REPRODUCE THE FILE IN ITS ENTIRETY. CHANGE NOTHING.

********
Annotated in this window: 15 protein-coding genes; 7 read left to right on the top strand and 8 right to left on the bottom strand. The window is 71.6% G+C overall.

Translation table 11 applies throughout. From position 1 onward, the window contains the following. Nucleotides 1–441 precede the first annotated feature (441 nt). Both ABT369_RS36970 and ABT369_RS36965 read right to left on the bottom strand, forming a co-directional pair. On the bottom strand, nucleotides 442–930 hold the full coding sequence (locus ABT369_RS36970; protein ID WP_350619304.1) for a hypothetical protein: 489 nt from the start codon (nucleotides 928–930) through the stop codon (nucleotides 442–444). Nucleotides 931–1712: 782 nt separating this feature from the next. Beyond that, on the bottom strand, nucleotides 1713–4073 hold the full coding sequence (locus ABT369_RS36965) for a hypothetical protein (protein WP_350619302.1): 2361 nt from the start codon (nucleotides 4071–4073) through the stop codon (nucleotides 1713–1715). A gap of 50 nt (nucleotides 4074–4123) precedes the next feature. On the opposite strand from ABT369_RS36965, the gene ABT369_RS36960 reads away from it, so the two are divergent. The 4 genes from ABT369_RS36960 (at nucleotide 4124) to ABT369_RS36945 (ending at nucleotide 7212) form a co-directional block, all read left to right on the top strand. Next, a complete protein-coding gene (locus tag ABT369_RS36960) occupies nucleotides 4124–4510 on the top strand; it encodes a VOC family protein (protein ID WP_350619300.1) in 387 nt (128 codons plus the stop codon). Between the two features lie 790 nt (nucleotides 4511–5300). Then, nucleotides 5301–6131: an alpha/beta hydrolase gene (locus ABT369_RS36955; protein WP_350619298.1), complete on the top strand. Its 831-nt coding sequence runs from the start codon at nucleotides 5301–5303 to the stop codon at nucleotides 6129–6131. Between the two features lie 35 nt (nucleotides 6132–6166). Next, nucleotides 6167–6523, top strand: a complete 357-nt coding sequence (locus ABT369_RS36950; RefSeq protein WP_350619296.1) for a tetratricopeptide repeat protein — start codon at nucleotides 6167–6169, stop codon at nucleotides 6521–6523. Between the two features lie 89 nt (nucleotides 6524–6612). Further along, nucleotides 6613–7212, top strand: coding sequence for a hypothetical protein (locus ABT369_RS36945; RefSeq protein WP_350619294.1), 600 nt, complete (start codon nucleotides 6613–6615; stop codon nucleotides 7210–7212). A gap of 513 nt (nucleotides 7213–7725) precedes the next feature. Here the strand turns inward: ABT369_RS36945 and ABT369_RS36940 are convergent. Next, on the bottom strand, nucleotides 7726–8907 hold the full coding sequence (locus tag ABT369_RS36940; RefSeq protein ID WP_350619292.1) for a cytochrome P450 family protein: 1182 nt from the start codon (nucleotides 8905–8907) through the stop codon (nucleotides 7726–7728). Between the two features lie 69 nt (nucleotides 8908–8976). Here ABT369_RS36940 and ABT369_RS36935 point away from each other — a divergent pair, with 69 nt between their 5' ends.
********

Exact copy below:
Annotated in this window: 15 protein-coding genes; 7 read left to right on the top strand and 8 right to left on the bottom strand. The window is 71.6% G+C overall.

Translation table 11 applies throughout. From position 1 onward, the window contains the following. Nucleotides 1–441 precede the first annotated feature (441 nt). Both ABT369_RS36970 and ABT369_RS36965 read right to left on the bottom strand, forming a co-directional pair. On the bottom strand, nucleotides 442–930 hold the full coding sequence (locus ABT369_RS36970; protein ID WP_350619304.1) for a hypothetical protein: 489 nt from the start codon (nucleotides 928–930) through the stop codon (nucleotides 442–444). Nucleotides 931–1712: 782 nt separating this feature from the next. Beyond that, on the bottom strand, nucleotides 1713–4073 hold the full coding sequence (locus ABT369_RS36965) for a hypothetical protein (protein WP_350619302.1): 2361 nt from the start codon (nucleotides 4071–4073) through the stop codon (nucleotides 1713–1715). A gap of 50 nt (nucleotides 4074–4123) precedes the next feature. On the opposite strand from ABT369_RS36965, the gene ABT369_RS36960 reads away from it, so the two are divergent. The 4 genes from ABT369_RS36960 (at nucleotide 4124) to ABT369_RS36945 (ending at nucleotide 7212) form a co-directional block, all read left to right on the top strand. Next, a complete protein-coding gene (locus tag ABT369_RS36960) occupies nucleotides 4124–4510 on the top strand; it encodes a VOC family protein (protein ID WP_350619300.1) in 387 nt (128 codons plus the stop codon). Between the two features lie 790 nt (nucleotides 4511–5300). Then, nucleotides 5301–6131: an alpha/beta hydrolase gene (locus ABT369_RS36955; protein WP_350619298.1), complete on the top strand. Its 831-nt coding sequence runs from the start codon at nucleotides 5301–5303 to the stop codon at nucleotides 6129–6131. Between the two features lie 35 nt (nucleotides 6132–6166). Next, nucleotides 6167–6523, top strand: a complete 357-nt coding sequence (locus ABT369_RS36950; RefSeq protein WP_350619296.1) for a tetratricopeptide repeat protein — start codon at nucleotides 6167–6169, stop codon at nucleotides 6521–6523. Between the two features lie 89 nt (nucleotides 6524–6612). Further along, nucleotides 6613–7212, top strand: coding sequence for a hypothetical protein (locus ABT369_RS36945; RefSeq protein WP_350619294.1), 600 nt, complete (start codon nucleotides 6613–6615; stop codon nucleotides 7210–7212). A gap of 513 nt (nucleotides 7213–7725) precedes the next feature. Here the strand turns inward: ABT369_RS36945 and ABT369_RS36940 are convergent. Next, on the bottom strand, nucleotides 7726–8907 hold the full coding sequence (locus tag ABT369_RS36940; RefSeq protein ID WP_350619292.1) for a cytochrome P450 family protein: 1182 nt from the start codon (nucleotides 8905–8907) through the stop codon (nucleotides 7726–7728). Between the two features lie 69 nt (nucleotides 8908–8976). Here ABT369_RS36940 and ABT369_RS36935 point away from each other — a divergent pair, with 69 nt between their 5' ends.